I just returned from hearing Chris Mooney speak at The Elliott Bay Book Company in downtown Seattle (which is a very cool place!). As discussed in this press release, tomorrow I will be posting live my complete response to Mr. Mooney’s chapter in The Republican War on Science against intelligent design. I’d like to give a brief account of the talk and commentary on my exchange with Chris Mooney.
I was impressed by Chris Mooney. He’s clearly intelligent, articulate, and has spent a lot of time immersed in the issues he writes about. As will be documented tomorrow, his attacks against intelligent design unfortunately are based upon a straw-man version of the theory. Much of Mr. Mooney’s talk was about preventing misinformation: I wish he would consider whether he needs to amend his chapter in order to prevent doing that himself (see below).
After the talk, I felt that it would be kindest if I introduced myself to Mr. Mooney. I was cordial, and so was he. While I was dialoguing with another attendee, he soon sharply attacked me for a question I asked in the press release:
Why do so many people eagerly listen to a journalist with neither scientific nor legal training discuss a complex scientific and legal issue like intelligent design?
Chris Mooney called this an inappropriate “personal attack” on his credentials? On the ~15 hours of sleep, I’ve had over the past 3 days, I answered his question as best as I could. But during the walk uptown back to the office just now, I’ve been thinking about my reply, and would like to amend it as follows:
Chris Mooney asked me if a person has to have a degree in a subject in order to write a book about it. After thinking about it more, I firmly convinced the answer is no. If Chris Mooney so desires, he can write a book about whatever he wants. I even praised him in our personal dialogue, saying that he clearly is an intelligent person and I was extremely impressed with the broad range of issues and topics he writes about. I also conceded that he probably knows much more about some of these subjects than I do. (Yet as I will document in my response, his characterization of intelligent design is completely flawed.)
But this isn’t about an attack upon Chris, and the question I asked in the press release was not aimed at Chris. It was aimed at those who listen to him. The interesting point has nothing to do with Chris Mooney. The interesting point has to do with the scientific community, academia, the intelligentsia, and many in the media who have overwhelmingly embraced him and his words about intelligent design.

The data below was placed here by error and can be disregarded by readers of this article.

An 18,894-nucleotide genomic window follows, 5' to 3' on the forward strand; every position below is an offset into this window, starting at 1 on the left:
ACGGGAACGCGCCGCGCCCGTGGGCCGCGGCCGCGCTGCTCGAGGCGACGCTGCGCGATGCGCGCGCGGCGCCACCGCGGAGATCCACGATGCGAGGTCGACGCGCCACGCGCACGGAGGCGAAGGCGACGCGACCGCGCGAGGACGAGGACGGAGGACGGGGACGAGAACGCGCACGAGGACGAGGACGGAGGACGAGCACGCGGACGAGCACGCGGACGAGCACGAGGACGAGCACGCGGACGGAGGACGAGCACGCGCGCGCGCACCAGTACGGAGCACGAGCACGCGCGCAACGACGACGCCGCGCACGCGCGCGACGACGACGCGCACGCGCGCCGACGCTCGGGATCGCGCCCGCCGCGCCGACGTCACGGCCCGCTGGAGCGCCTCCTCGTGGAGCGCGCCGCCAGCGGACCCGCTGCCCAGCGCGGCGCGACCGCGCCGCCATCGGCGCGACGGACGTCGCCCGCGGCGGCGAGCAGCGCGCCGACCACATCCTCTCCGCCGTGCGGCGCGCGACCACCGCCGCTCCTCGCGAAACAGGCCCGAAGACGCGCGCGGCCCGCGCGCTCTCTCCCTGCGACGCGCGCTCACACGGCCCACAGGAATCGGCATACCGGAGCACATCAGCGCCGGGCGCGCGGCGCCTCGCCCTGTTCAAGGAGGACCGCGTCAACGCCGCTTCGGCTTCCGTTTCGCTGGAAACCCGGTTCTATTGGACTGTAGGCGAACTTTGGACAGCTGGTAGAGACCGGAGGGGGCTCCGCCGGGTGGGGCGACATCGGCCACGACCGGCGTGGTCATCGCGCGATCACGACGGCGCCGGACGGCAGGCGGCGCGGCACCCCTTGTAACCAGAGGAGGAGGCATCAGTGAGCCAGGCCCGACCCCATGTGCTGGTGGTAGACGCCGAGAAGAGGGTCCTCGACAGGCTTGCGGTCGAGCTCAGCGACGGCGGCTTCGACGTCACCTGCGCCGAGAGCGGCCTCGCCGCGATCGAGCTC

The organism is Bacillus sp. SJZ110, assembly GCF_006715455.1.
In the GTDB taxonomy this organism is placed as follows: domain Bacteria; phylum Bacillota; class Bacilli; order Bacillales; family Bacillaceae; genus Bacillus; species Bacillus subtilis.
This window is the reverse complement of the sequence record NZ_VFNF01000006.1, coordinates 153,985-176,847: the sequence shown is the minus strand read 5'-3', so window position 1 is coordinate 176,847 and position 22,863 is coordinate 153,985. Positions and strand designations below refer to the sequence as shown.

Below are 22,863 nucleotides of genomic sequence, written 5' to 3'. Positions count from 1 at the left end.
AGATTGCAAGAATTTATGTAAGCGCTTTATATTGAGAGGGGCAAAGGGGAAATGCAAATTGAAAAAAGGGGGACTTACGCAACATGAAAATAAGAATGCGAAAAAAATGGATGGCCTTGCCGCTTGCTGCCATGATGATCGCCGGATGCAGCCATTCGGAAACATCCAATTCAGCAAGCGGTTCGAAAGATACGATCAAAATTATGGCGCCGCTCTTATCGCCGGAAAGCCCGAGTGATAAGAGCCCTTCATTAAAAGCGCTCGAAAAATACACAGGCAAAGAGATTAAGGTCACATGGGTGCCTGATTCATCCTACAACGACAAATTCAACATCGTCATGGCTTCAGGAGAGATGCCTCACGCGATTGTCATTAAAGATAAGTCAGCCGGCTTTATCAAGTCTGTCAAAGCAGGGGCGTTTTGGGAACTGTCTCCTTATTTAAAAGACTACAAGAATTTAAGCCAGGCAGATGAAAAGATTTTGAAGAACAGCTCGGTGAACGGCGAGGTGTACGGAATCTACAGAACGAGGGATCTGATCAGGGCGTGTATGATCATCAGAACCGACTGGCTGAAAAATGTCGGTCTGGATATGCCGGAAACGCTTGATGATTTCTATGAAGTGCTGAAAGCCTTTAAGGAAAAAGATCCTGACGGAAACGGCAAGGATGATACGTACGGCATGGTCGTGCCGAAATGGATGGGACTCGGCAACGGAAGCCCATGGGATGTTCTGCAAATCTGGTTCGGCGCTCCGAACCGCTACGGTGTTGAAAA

Chris Mooney has every right to write a book and talk about whatever he wants. That’s what journalists do, and that’s not an interesting point. The interesting point is how many academics and well-credentialed members of the intelligentsia crave his words about intelligent design, despite the fact that he has no formal credentials in neither science nor law. As a sneak preview of what is in my rebuttal to Chris, I answer that question posed above with another question:
Is it perhaps because Mr. Mooney tells ID-critics in academia exactly what they want to hear, even if it isn’t true?
[Later note: this entire section about people listening to Mooney was removed in version 1.5 of my response]
Explaining why much of what Mr. Mooney writes about intelligent design isn’t true is what the balance of my response is devoted to. It isn’t devoted to attacking Chris Mooney personally. I’ll also throw out a quote from the ending, which legitimizes my earlier point that Chris Mooney has every right to write any book he wants:
If Mr. Mooney wants to critique ID, that is fine and he has every right to do so. But he should critique the actual theory of ID, and not promote the false, straw-man version described in his book. Mr. Mooney is urged to either retract or rewrite his chapter on intelligent design so it does not promote a false, straw-man mischaracterization of intelligent design which is only put forward in argument by critics, but never the scientific proponents of ID. Fairness would also suggest he should recognize that the real travesty in the intelligent design debate is the attack upon the academic freedom of pro-intelligent design scientists and scholars.
Stay tuned tomorrow for the final version! And be sure to tune in tomorrow to the Michael Medved Show to listen to Chris Mooney and Jonathan Wells debate about intelligent design from 1-2 pm PST. (Apparently Medved is one of those journalists who still applauds “balance.”)
In closing, Chris: you’re a smart, articulate guy who knows a lot of stuff and you can write about whatever you want, and I’m sure you believe everything you say–all that should be obvious enough. But this isn’t about you, for it is the adoration which academia and the intelligentsia heap upon you that intrigues me the most.